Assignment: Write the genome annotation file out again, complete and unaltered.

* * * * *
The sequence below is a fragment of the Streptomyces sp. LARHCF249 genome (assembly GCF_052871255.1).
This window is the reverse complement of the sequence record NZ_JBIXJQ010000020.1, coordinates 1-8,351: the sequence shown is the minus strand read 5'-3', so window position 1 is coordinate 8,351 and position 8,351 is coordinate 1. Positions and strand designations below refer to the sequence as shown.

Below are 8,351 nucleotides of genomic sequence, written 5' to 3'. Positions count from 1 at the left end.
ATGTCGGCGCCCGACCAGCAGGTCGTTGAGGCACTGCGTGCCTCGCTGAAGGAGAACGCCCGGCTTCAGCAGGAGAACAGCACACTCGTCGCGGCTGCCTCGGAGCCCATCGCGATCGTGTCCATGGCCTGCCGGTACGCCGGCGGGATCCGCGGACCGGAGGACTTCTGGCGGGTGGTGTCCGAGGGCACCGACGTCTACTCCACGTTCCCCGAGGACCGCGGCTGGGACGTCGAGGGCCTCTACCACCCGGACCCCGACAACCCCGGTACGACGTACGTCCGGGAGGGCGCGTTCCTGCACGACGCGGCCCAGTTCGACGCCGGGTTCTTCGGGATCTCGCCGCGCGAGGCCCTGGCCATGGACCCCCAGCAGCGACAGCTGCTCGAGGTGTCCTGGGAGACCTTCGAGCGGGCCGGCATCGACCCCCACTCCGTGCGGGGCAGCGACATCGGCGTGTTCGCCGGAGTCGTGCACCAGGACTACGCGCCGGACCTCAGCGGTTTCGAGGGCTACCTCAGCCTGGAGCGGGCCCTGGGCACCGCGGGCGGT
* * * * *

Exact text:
The sequence below is a fragment of the Streptomyces sp. LARHCF249 genome (assembly GCF_052871255.1).
This window is the reverse complement of the sequence record NZ_JBIXJQ010000020.1, coordinates 1-8,351: the sequence shown is the minus strand read 5'-3', so window position 1 is coordinate 8,351 and position 8,351 is coordinate 1. Positions and strand designations below refer to the sequence as shown.

Below are 8,351 nucleotides of genomic sequence, written 5' to 3'. Positions count from 1 at the left end.
ATGTCGGCGCCCGACCAGCAGGTCGTTGAGGCACTGCGTGCCTCGCTGAAGGAGAACGCCCGGCTTCAGCAGGAGAACAGCACACTCGTCGCGGCTGCCTCGGAGCCCATCGCGATCGTGTCCATGGCCTGCCGGTACGCCGGCGGGATCCGCGGACCGGAGGACTTCTGGCGGGTGGTGTCCGAGGGCACCGACGTCTACTCCACGTTCCCCGAGGACCGCGGCTGGGACGTCGAGGGCCTCTACCACCCGGACCCCGACAACCCCGGTACGACGTACGTCCGGGAGGGCGCGTTCCTGCACGACGCGGCCCAGTTCGACGCCGGGTTCTTCGGGATCTCGCCGCGCGAGGCCCTGGCCATGGACCCCCAGCAGCGACAGCTGCTCGAGGTGTCCTGGGAGACCTTCGAGCGGGCCGGCATCGACCCCCACTCCGTGCGGGGCAGCGACATCGGCGTGTTCGCCGGAGTCGTGCACCAGGACTACGCGCCGGACCTCAGCGGTTTCGAGGGCTACCTCAGCCTGGAGCGGGCCCTGGGCACCGCGGGCGGT